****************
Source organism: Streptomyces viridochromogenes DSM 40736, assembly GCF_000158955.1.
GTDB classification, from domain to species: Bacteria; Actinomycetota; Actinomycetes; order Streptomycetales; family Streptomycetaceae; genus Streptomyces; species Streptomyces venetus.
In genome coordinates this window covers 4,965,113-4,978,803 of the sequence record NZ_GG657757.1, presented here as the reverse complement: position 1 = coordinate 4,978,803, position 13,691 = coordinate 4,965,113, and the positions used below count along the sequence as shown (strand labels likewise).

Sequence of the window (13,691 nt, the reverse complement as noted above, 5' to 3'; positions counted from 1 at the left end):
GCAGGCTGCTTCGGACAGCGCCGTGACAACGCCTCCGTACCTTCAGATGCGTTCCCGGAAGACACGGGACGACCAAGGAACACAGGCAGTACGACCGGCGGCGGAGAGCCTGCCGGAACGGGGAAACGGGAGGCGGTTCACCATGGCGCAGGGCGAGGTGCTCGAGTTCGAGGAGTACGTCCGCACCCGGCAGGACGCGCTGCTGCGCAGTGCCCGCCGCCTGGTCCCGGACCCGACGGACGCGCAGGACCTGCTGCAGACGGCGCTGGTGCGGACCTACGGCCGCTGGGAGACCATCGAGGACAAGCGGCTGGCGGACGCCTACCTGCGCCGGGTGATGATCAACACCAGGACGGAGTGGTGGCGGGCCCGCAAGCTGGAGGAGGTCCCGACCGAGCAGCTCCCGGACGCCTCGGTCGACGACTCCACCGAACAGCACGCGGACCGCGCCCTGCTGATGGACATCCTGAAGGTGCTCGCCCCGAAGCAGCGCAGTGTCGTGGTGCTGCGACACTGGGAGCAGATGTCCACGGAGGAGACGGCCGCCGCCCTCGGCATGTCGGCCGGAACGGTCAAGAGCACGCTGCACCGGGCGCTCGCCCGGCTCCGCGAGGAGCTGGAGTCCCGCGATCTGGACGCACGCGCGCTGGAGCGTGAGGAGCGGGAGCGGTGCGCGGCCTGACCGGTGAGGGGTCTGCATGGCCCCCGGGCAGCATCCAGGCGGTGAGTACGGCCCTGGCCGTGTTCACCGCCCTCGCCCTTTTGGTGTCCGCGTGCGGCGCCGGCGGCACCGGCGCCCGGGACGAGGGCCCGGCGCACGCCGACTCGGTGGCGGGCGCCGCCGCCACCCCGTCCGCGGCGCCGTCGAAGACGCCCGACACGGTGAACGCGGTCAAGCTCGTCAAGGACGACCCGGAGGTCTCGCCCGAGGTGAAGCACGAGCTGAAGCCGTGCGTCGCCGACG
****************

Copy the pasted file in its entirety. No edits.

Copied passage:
Source organism: Streptomyces viridochromogenes DSM 40736, assembly GCF_000158955.1.
GTDB classification, from domain to species: Bacteria; Actinomycetota; Actinomycetes; order Streptomycetales; family Streptomycetaceae; genus Streptomyces; species Streptomyces venetus.
In genome coordinates this window covers 4,965,113-4,978,803 of the sequence record NZ_GG657757.1, presented here as the reverse complement: position 1 = coordinate 4,978,803, position 13,691 = coordinate 4,965,113, and the positions used below count along the sequence as shown (strand labels likewise).

Sequence of the window (13,691 nt, the reverse complement as noted above, 5' to 3'; positions counted from 1 at the left end):
GCAGGCTGCTTCGGACAGCGCCGTGACAACGCCTCCGTACCTTCAGATGCGTTCCCGGAAGACACGGGACGACCAAGGAACACAGGCAGTACGACCGGCGGCGGAGAGCCTGCCGGAACGGGGAAACGGGAGGCGGTTCACCATGGCGCAGGGCGAGGTGCTCGAGTTCGAGGAGTACGTCCGCACCCGGCAGGACGCGCTGCTGCGCAGTGCCCGCCGCCTGGTCCCGGACCCGACGGACGCGCAGGACCTGCTGCAGACGGCGCTGGTGCGGACCTACGGCCGCTGGGAGACCATCGAGGACAAGCGGCTGGCGGACGCCTACCTGCGCCGGGTGATGATCAACACCAGGACGGAGTGGTGGCGGGCCCGCAAGCTGGAGGAGGTCCCGACCGAGCAGCTCCCGGACGCCTCGGTCGACGACTCCACCGAACAGCACGCGGACCGCGCCCTGCTGATGGACATCCTGAAGGTGCTCGCCCCGAAGCAGCGCAGTGTCGTGGTGCTGCGACACTGGGAGCAGATGTCCACGGAGGAGACGGCCGCCGCCCTCGGCATGTCGGCCGGAACGGTCAAGAGCACGCTGCACCGGGCGCTCGCCCGGCTCCGCGAGGAGCTGGAGTCCCGCGATCTGGACGCACGCGCGCTGGAGCGTGAGGAGCGGGAGCGGTGCGCGGCCTGACCGGTGAGGGGTCTGCATGGCCCCCGGGCAGCATCCAGGCGGTGAGTACGGCCCTGGCCGTGTTCACCGCCCTCGCCCTTTTGGTGTCCGCGTGCGGCGCCGGCGGCACCGGCGCCCGGGACGAGGGCCCGGCGCACGCCGACTCGGTGGCGGGCGCCGCCGCCACCCCGTCCGCGGCGCCGTCGAAGACGCCCGACACGGTGAACGCGGTCAAGCTCGTCAAGGACGACCCGGAGGTCTCGCCCGAGGTGAAGCACGAGCTGAAGCCGTGCGTCGCCGACG